“I love the sport and I’ve made a huge investment in it but I’m very concerned for its future,” Frost says. “We as an industry have this once-in-a-lifetime opportunity to buy the Tote and to re-establish pool betting. If it wasn’t us buying it, it would be one of the big bookmakers buying it.”
At a time when Frost could be enjoying the fruits of his labour by watching his foals gambol around Gloucestershire paddocks while pondering next year’s mating plans, he decided instead to combine his financial acumen and that love of the sport in a bid to enhance the future of racing in Britain. He is not alone in this endeavour. As the recent launch of the ‘Together for the Tote‘ campaign highlights, Frost’s Alizeti Capital has behind it a collective of racehorse owners which shares his aim. The individual identities of the powerful group haven’t yet been announced but together they account for more than 1,000 racehorses.
The Alizeti consortium reached an agreement with Fred Done of Betfred to buy 25% of the Tote in what a transaction seemingly valued at £150 million. It has the option to purchase it in its entirety, which could happen sooner than indicated.
“We have an option to buy it out 100% in the third year but it will actually be at our discretion,” Frost explains.
“It will effectively be a cooperative which everybody can gain from, including bookmakers and racecourses, while we will be doing everything we can to revitalise the Tote experience.”
He adds, “If you are a racing-orientated person you would go with what would effectively be the [National Lottery operator] Camelot of the racing industry. People in Britain don’t have a bet on a lottery based in Yugoslavia but they do have a bet on the National Lottery because they feel it supports the right local causes. We have plenty of things planned for the Tote but primarily is needs to be a much better consumer experience with the ability for people to see where the cash is going.”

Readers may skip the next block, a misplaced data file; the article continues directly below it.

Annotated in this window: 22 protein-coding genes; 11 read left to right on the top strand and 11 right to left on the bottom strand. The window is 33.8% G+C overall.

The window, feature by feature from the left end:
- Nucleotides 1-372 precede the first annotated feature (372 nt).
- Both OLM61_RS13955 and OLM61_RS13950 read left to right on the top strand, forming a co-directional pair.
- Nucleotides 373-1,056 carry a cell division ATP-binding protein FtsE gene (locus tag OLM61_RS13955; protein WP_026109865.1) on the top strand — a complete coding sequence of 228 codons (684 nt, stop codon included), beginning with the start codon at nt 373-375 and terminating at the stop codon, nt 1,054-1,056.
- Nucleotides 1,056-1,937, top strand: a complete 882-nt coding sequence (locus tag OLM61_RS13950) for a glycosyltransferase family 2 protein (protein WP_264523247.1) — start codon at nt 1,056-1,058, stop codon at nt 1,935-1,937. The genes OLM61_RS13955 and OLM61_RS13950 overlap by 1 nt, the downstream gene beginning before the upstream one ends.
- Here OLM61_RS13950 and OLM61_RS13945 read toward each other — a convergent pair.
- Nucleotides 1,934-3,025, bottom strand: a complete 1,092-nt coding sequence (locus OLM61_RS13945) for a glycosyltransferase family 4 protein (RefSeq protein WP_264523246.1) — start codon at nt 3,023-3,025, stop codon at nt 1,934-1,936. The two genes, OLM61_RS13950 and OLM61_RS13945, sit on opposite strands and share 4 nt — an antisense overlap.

BHA figures show that owners of horses rated around 70 can expect on average a return of 8p in the pound in Britain. The current £138 million prize-money pot is set to be reduced significantly in future by last week’s FOBT ruling, though there has been a suggestion that this loss could be tempered by extending the levy to bets on global racing.
While Frost’s consortium certainly seems to have racing’s best interests at heart, it is not the only one with pool-betting aspirations. Britbet, set to launch in July as the Tote’s exclusive deal ends, represents a partnership of 55 of Britain’s racecourses—the exceptions being Ascot, Bangor, Chester, Chelmsford and Towcester—and is also pushing its allegiance to the sport with its ‘by racing, for racing’ slogan. Clearly, any reduction in the liquidity of the pool market will not be good for either operation or for racing itself. The Racing Post reported last week that Britbet has entered into negotiations with Alizeti and Totepool over a potential collaboration, which was confirmed by Frost.